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Fort Cochin

Fort Cochin and the Chinese Fishing Nets
This follows-on from Ferry for Breakfast, the beginning of our trip by ferry from Bolgatty to Fort Cochin with a stop for breakfast on the way.
Another Ferry
Yet another ferry terminal consisting of dingy, concrete sheds that have not been painted for years, with a grill with a little hole at the bottom for passing your money through.
This one was a little different because it had a separate queue for men and for women. There was nothing to indicate this – nothing so information-rich is ever provided in India – it’s just that I noticed that women went to one queue and men to the other. Both queues ended up at the same window, the ticket clerk served first a man, then a woman, then a man, then a woman.
On the ferry,too, we noticed that the women went to the front of the boat and the men to the rear. Between them in the centre of the boat was the driver and the engine.
The segregation was not absolute. There were one or two men in the women’s section and vice-versa. It was as if there used to be a rule about this but it had been rescinded some time ago, habits dying hard.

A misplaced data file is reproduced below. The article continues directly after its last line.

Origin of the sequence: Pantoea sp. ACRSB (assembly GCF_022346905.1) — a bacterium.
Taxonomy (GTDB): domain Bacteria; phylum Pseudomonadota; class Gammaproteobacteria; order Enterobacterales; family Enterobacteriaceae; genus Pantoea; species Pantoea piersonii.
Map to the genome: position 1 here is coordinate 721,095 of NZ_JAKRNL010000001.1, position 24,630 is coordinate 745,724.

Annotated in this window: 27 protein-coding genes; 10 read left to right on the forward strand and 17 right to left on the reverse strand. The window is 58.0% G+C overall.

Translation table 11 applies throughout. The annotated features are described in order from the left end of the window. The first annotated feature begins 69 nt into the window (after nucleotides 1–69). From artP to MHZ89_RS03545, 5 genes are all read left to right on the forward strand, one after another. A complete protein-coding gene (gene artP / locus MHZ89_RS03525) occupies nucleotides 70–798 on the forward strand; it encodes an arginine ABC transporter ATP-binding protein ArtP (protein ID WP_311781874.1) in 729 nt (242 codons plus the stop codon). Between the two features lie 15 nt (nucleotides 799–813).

Chinese Fishing Nets
A short ride over to Fort Cochin and: rickshaws once again. Ernakulam, which is part of Cochin really, had no rickshaws. This was because, we learned, they were on strike. The strike did not seem to apply to Fort Cochin however.
And Chinese fishing nets, right by the harbour. Four or five men pulled on a rope and out of the water came a large net, attached at each corner to a couple of thin tree-trunks lashed together at their end, thus in effect making a double-length tree-trunk. The four double tree-trunks join at the top so the tghat whole thing makes a kind of large shopping basket. Further joined tree-trunks connect the top of the shopping basket to a pivot on the quayside made from a large log, and also from this pivot come other tree-trunk poles, the other end of this being where the ropes that the men were pulling was attached to.
The men hauled on the ropes with a rhythmic, swaying motion of the body, the net came out of the water and the men clambered along a pole, one of them holding a fishing net. They hauled in the large net and got out of it what generally seemed to be at most one or two tiny, tiny, fish.They had to be quick about this as the aggressive Indian crows were already perched on the far side of the main net, waiting to pounce.
Then the men pushed up their end of the fulcrum and the net lowered into the water again.
It was all very peaceful watching the regular raising and lowering of the nets as we sat on a low wall in the shade of a tree, and for additional interest we could look at the oil and chemical tankers, navy vessels and top-heavy looking container ships going constantly by, in and out of Cochin harbour.
The story continues with School Sports and Cemeteries.


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